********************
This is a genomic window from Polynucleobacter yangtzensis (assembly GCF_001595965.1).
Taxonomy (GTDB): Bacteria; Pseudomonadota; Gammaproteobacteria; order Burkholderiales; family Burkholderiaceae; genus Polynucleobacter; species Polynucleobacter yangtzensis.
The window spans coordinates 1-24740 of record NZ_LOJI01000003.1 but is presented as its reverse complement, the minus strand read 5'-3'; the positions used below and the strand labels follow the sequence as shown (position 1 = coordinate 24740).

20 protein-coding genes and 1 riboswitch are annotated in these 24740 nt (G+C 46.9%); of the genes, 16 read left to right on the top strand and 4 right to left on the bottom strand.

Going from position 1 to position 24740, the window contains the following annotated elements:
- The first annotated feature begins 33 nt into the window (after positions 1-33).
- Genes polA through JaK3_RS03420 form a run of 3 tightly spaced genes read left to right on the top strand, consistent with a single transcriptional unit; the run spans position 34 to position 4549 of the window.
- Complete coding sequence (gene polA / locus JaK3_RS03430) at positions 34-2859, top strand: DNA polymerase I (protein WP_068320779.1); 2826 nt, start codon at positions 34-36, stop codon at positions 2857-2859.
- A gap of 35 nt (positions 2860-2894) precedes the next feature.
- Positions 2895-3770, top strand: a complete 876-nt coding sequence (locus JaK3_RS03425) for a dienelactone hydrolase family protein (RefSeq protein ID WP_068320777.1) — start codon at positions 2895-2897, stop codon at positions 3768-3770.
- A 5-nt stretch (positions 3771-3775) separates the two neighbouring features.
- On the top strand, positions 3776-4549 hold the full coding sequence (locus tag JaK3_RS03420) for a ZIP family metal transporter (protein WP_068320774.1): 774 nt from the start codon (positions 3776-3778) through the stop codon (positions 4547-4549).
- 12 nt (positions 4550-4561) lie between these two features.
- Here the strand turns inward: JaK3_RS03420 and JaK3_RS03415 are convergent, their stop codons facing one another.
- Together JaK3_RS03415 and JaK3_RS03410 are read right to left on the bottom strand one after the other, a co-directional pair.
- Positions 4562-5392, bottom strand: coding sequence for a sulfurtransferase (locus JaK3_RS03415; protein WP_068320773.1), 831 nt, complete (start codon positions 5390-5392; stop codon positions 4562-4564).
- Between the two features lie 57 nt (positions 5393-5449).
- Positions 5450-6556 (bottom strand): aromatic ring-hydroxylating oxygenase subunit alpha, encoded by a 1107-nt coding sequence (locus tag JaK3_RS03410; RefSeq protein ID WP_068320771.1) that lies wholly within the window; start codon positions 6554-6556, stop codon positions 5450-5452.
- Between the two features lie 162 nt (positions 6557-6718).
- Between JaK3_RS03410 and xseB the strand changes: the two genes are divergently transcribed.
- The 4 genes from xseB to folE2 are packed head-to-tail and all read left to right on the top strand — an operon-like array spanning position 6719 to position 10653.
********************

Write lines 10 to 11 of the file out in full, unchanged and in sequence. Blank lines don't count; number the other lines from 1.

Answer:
- Positions 2895-3770, top strand: a complete 876-nt coding sequence (locus JaK3_RS03425) for a dienelactone hydrolase family protein (RefSeq protein ID WP_068320777.1) — start codon at positions 2895-2897, stop codon at positions 3768-3770.
- A 5-nt stretch (positions 3771-3775) separates the two neighbouring features.